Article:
But some human rights activists in Ukraine have said that the international outpouring has done little to deter Russian forces from committing such crimes. A case in The Hague’s International Criminal Court is nice, they say, but a verdict in the distant future does not prevent Ukrainians’ ongoing suffering.

“We have a completely ineffective international system,” said Matviichuck, of the Center for Civil Liberties. Despite the robust architecture of international courts and mandates “what we have learned is that they can do nothing.”

Massimino said the frustration is justified, but she argued the international justice system has improved in recent years, both at the intergovernmental and state levels, pointing to tribunals set up to prosecute war crimes committed in the former Yugoslavia and Rwanda and a growing infrastructure to support domestic prosecutions.

It will take both international and local efforts to deter and prevent war crimes, she said.

Ukraine took an important first step last month when it handed down a guilty verdict in its first war crime trial. Investigating and prosecuting a kidnapping or forced disappearance will be even more difficult, experts say.

“You can’t see a picture of a forced disappearance,” Massimino said. “It’s the crime of absence, the crime of invisibility.”

The practice has been used in Pinochet’s Chile and Argentina’s Dirty War. In Algeria, as many as 20,000 people disappeared during the civil war in the 1990s, and activists say the government is still denying the practice and suppressing information about victims. In Bosnia, investigators are still finding bodies of the roughly 30,000 people who went missing during the war there nearly three decades ago. And more recently, about 100,000 people have been reported disappeared in Syria and Mexico.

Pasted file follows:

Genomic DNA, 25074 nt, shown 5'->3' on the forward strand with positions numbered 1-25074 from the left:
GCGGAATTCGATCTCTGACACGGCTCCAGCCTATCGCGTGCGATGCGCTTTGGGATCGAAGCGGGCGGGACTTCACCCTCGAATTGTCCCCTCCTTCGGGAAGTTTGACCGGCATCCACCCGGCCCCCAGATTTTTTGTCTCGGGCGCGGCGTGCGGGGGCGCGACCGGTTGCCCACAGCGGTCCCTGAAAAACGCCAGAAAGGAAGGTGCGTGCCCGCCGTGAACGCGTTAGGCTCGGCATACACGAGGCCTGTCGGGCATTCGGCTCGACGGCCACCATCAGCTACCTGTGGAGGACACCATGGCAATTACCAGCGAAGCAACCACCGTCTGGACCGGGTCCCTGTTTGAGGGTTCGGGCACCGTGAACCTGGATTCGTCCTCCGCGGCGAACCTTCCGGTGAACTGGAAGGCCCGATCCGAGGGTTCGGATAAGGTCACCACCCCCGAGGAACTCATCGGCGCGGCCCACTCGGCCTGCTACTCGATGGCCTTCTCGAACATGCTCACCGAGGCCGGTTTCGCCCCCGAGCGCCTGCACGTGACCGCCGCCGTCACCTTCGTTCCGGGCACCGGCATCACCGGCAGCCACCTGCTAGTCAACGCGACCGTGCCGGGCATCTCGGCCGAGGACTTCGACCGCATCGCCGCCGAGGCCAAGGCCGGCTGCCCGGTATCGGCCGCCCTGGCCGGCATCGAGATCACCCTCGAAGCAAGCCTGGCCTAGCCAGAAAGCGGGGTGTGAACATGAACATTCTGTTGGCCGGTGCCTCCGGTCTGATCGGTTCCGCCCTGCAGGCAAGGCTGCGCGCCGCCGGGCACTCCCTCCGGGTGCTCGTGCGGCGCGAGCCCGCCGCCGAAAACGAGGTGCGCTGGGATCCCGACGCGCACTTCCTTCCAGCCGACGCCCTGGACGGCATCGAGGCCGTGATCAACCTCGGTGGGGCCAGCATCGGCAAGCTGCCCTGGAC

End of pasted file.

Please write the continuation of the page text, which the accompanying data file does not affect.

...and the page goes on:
The human rights nonprofit Freedom House bluntly declared last year: “Impunity for perpetrators of enforced disappearances remains the norm.”


After weeks of frantic efforts and sleepless nights, Buryak recently managed to orchestrate a plan he thinks will get Vlad home. He said the Russian counterparts have agreed to it, but declined to offer more details, fearing it could endanger his son and the negotiation process.

Vlad, who has been transferred to a different location, has slowly recovered his optimism and is “holding up strong.”

Buryak is hopeful, but with uncertain days ahead, he said emotion is a luxury he can’t afford.

“Vlad needs me like this: coldblooded, rational and wise,” he said. “I have no right to get into my feelings right now. When we free him up then we will cry, we will be happy, we will do everything.”

The months since also have been agonizing for Andrusha’s family. They have heard nothing from her Russian captors, but have learned through the informal whisper network of captured and returned Ukrainians that she was being held in a detention center in the western Russian region of Kursk, where human rights monitors say many others are also being kept. But their most recent information is from early May. Since then, nothing.

Andrusha’s family has contacted the Security Service of Ukraine and the Ukrainian Parliament Commissioner for Human Rights, they have called every number they can find and filled out every online form available. They have plastered Andrusha’s photo across their social media feeds.

“What reaction can there be? Anger!” Iryna said. “The silence scares us. It’s a dead end. Since we cannot go there on our own, we cannot get any information.”

Still, the family has hope. A math instructor devoted to her work, Andrusha is beloved in the classroom.

“The whole school is looking for her – all of her students, their parents, honestly, the whole country,” Iryna said. “Everybody keeps waiting until we can finally post that she’s back home and she’s OK.”